Many Ryhope old-timers may remember Ryhope Hall. Gutted by fire in the 1950s and demolished in the 1960s, its unusual brick tower was a notable village landmark for many a year.
But it’s an odd-looking piece of architecture. The most popular explanation for the construction of the out-of-place item lies in the story that it was raised after an argument between neighbours. Following a heated exchange between the lady of the Hall and her former friend in the neighbouring Manor House (now Coqueda Hall), the latter was said to have built a high wall between the properties to prevent the Hall’s occupants spying on her. In response, the Hall owner simply went one better, building the tower to overlook the wall!
The then tower-less Hall was originally built around 1675, and enjoyed a varied history as both a posting inn (The Three Boars Head, or something similar – sources vary) and a private residence – with lively links to a highwayman and rogue by the name of Robert Drummond in the early 1700s. In the early nineteenth century, Ryhope was a resort for sea-bathing and the Hall became popular with visiting gentry. After the railway replaced the coaches, the Hall came into the possession of the Streatfield family, owners of Ryhope Colliery.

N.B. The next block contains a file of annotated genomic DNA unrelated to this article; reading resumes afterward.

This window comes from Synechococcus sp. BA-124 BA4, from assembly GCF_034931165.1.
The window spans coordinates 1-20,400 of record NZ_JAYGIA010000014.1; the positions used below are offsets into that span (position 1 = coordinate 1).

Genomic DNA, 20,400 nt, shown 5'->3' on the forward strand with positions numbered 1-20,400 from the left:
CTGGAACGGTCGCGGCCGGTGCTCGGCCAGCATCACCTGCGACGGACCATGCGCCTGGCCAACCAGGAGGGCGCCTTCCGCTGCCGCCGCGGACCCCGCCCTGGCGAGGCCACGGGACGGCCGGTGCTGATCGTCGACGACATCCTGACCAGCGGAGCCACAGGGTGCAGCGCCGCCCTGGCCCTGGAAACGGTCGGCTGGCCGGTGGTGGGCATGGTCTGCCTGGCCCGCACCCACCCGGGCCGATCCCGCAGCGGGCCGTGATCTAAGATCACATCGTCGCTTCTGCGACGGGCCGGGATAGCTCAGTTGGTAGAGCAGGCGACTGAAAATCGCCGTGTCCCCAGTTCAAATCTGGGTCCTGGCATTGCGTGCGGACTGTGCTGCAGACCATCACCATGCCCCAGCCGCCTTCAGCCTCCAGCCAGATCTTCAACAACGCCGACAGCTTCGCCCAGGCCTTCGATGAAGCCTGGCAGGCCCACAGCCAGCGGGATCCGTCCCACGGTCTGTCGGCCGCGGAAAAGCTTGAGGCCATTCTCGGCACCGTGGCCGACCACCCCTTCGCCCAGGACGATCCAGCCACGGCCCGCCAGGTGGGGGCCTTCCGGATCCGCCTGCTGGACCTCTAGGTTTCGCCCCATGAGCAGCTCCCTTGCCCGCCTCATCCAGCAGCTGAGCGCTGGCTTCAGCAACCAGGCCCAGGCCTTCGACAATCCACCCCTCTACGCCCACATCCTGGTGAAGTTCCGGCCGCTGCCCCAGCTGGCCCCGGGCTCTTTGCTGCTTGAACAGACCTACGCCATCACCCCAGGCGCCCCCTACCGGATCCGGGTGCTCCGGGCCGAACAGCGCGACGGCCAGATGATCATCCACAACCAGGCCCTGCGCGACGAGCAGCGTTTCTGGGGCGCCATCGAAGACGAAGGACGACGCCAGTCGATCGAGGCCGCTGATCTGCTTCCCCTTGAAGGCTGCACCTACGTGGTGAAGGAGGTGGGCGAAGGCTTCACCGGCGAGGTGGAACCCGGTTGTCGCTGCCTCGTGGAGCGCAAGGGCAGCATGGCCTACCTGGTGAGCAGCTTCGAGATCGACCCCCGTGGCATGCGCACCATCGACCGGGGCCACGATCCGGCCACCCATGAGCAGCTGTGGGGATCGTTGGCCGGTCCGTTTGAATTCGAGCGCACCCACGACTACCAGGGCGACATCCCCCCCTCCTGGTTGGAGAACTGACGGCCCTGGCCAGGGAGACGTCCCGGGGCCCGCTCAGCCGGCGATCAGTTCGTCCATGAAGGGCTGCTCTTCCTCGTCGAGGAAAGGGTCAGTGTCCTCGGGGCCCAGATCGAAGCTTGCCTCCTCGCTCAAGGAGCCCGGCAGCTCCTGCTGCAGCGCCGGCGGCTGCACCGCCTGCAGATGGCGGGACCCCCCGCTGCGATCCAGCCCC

As its fortunes gradually faded its ownership passed from one hand to another – its grounds even hosting professional boxing contests in the 1950s. Soon afterwards, as it fell into general dilapidation, it was destroyed by fire, and was then demolished completely in the 1960s. The site is now occupied by local authority housing on the southern side of the old village Green.